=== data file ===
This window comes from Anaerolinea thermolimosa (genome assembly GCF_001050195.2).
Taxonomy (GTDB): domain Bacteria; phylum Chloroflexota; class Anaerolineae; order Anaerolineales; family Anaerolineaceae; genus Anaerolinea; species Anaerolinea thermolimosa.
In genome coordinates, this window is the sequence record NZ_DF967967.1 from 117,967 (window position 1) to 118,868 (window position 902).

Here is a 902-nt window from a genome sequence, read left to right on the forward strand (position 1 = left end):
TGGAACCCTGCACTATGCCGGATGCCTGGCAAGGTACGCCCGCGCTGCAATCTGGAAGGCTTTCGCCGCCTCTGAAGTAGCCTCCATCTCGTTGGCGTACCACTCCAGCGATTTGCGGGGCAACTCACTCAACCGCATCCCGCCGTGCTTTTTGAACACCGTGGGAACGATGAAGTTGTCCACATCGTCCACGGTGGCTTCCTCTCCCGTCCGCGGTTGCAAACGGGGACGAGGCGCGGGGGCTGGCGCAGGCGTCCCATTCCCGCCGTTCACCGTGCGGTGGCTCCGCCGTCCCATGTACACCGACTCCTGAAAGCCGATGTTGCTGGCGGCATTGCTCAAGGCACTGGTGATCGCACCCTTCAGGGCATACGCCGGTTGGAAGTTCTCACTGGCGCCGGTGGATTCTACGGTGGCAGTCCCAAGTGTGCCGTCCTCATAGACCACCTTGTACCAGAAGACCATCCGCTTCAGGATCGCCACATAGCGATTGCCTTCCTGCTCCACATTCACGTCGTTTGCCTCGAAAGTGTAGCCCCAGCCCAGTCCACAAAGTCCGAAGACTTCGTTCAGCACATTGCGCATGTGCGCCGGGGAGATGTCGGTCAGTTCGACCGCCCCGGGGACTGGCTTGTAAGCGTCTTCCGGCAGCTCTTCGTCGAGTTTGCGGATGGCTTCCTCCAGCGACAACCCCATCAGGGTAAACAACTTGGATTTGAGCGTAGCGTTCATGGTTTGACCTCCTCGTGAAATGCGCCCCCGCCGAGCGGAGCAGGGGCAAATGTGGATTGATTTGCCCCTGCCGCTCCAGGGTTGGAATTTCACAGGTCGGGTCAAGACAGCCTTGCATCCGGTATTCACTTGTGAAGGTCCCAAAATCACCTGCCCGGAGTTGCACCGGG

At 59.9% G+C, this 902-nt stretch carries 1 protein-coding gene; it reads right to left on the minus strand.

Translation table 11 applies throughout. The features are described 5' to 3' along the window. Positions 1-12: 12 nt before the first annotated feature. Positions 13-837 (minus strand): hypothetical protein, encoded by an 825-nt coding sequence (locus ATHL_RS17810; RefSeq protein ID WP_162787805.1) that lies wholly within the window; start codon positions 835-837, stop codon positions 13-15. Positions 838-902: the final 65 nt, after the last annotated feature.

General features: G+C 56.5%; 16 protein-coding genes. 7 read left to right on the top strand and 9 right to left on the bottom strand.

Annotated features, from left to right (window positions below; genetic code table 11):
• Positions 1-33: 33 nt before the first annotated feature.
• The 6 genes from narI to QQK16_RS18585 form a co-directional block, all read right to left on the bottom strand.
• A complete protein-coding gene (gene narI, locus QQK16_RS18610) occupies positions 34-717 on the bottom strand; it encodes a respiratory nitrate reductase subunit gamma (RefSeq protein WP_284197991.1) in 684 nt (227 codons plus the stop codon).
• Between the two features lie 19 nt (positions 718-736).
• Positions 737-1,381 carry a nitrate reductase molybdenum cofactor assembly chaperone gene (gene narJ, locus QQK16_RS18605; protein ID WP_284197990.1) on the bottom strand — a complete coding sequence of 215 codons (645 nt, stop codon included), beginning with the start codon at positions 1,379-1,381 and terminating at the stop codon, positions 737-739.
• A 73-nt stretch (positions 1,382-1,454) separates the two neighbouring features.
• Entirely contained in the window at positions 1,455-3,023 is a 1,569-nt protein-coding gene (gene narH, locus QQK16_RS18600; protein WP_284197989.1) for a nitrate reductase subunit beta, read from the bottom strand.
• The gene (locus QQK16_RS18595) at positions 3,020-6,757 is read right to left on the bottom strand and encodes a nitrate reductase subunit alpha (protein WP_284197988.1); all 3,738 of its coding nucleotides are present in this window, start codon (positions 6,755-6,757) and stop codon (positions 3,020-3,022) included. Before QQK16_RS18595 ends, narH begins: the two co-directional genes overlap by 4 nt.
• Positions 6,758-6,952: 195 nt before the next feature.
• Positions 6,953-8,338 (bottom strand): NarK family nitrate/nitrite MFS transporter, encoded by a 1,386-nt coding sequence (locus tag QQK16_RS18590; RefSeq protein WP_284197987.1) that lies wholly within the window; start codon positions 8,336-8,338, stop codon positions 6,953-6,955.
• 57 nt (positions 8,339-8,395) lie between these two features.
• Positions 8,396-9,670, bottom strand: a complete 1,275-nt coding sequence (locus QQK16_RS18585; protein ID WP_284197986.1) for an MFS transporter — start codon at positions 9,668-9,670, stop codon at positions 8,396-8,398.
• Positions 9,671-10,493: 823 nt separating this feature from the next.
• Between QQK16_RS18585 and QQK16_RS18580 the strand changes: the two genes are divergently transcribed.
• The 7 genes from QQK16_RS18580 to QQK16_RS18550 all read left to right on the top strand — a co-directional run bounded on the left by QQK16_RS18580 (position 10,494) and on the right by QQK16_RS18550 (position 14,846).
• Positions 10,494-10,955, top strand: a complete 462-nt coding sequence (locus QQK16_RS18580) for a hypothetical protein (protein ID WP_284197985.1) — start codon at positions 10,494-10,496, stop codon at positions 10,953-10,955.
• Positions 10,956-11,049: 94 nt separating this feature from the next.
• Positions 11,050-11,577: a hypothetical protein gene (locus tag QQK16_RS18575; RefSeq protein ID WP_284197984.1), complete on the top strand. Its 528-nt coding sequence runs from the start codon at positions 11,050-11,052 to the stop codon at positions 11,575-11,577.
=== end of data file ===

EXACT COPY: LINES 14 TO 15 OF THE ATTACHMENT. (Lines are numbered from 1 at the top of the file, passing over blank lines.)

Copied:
• Positions 737-1,381 carry a nitrate reductase molybdenum cofactor assembly chaperone gene (gene narJ, locus QQK16_RS18605; protein ID WP_284197990.1) on the bottom strand — a complete coding sequence of 215 codons (645 nt, stop codon included), beginning with the start codon at positions 1,379-1,381 and terminating at the stop codon, positions 737-739.
• A 73-nt stretch (positions 1,382-1,454) separates the two neighbouring features.